"…the concert began. I heard it through the door - some serenade - at first only vaguely…but presently the sound insisted - a solemn Adagio in E flat. It started simply enough: just a pulse in the lowest registers - bassoons and basset horns - like a rusty squeezebox. It would have been comic except for the slowness, which gave it instead a sort of serenity. And then suddenly, high above it, sounded a single note on the oboe. It hung there unwavering, piercing me through, till breath could hold it no longer, and a clarinet withdrew it out of me, and sweetened it into a phrase of such delight it had me trembling. The light flickered in the room. My eyes clouded! The squeezebox groaned louder, and over it the higher instruments wailed and warbled, throwing lines of sound around me - long lines of pain around and through me. Ah, the pain! Pain as I had never known it. I called up my sharp old God, ‘What is this?…What?!' But the squeezebox went on and on, and the pain cut deeper into my shaking head, until suddenly I was running, dashing through the side door, stumbling downstairs into the street, into the cold night, gasping for life.”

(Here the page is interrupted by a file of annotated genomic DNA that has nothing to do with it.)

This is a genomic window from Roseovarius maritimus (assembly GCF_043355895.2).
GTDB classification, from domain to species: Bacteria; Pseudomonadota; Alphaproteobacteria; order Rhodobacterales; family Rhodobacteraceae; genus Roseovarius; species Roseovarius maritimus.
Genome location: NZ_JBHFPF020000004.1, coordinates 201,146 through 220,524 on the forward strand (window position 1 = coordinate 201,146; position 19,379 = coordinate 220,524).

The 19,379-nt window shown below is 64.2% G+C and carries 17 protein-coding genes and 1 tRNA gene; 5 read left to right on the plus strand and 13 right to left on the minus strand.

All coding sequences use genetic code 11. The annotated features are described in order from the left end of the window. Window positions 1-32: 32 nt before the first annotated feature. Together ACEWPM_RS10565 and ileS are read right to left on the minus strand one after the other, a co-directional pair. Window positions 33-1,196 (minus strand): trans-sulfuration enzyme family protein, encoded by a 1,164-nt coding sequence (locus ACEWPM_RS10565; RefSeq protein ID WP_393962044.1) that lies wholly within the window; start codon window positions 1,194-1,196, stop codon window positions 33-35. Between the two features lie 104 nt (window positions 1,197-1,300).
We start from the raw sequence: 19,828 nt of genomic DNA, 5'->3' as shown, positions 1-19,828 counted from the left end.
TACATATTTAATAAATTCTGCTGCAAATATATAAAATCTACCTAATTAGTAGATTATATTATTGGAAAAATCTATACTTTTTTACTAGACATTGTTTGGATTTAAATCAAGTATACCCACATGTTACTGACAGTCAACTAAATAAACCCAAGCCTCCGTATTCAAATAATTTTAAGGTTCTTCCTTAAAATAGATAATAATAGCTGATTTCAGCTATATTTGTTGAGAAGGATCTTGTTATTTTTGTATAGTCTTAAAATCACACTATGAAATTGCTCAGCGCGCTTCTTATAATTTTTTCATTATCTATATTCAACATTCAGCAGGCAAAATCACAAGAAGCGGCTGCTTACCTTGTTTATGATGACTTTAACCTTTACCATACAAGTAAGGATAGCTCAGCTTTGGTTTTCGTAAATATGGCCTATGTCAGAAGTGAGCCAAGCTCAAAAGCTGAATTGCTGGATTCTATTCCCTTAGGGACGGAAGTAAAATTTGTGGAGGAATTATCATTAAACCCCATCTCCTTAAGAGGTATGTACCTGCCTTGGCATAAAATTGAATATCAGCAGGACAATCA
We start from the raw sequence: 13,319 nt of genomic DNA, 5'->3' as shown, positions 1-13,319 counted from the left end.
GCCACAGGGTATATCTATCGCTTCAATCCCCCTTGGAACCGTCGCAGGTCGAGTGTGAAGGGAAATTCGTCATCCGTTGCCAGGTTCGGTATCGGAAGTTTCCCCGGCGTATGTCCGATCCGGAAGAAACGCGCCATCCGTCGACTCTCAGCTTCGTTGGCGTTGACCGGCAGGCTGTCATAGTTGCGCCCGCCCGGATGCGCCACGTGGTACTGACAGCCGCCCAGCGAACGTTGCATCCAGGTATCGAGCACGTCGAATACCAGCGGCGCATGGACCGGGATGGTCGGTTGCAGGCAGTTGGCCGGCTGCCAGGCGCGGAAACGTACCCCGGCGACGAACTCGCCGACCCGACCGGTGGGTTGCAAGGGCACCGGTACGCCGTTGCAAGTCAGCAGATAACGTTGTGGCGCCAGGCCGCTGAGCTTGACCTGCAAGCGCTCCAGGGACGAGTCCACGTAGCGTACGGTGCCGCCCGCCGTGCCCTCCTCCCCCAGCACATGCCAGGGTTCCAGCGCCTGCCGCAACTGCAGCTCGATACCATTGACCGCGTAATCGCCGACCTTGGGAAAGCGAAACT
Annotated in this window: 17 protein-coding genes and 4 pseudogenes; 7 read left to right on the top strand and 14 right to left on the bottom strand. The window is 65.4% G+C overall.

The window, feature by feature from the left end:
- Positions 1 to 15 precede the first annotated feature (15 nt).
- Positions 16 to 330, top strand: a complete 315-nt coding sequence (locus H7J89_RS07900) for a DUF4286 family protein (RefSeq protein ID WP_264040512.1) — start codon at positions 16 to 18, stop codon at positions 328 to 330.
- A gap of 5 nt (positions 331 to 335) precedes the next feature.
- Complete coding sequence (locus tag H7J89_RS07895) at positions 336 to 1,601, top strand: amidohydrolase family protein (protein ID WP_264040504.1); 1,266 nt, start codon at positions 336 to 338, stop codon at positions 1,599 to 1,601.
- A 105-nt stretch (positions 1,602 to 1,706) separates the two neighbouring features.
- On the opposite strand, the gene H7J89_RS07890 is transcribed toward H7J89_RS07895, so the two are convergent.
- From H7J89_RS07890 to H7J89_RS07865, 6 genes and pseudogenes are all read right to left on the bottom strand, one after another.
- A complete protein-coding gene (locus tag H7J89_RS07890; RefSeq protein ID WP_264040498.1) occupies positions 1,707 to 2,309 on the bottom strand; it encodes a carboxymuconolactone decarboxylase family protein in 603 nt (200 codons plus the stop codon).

Maybe the characterization of Salieri in Amadeus is not entirely inaccurate? The above is an account by Salieri upon hearing Mozart’s Serenade for Winds in B flat major, K. 361.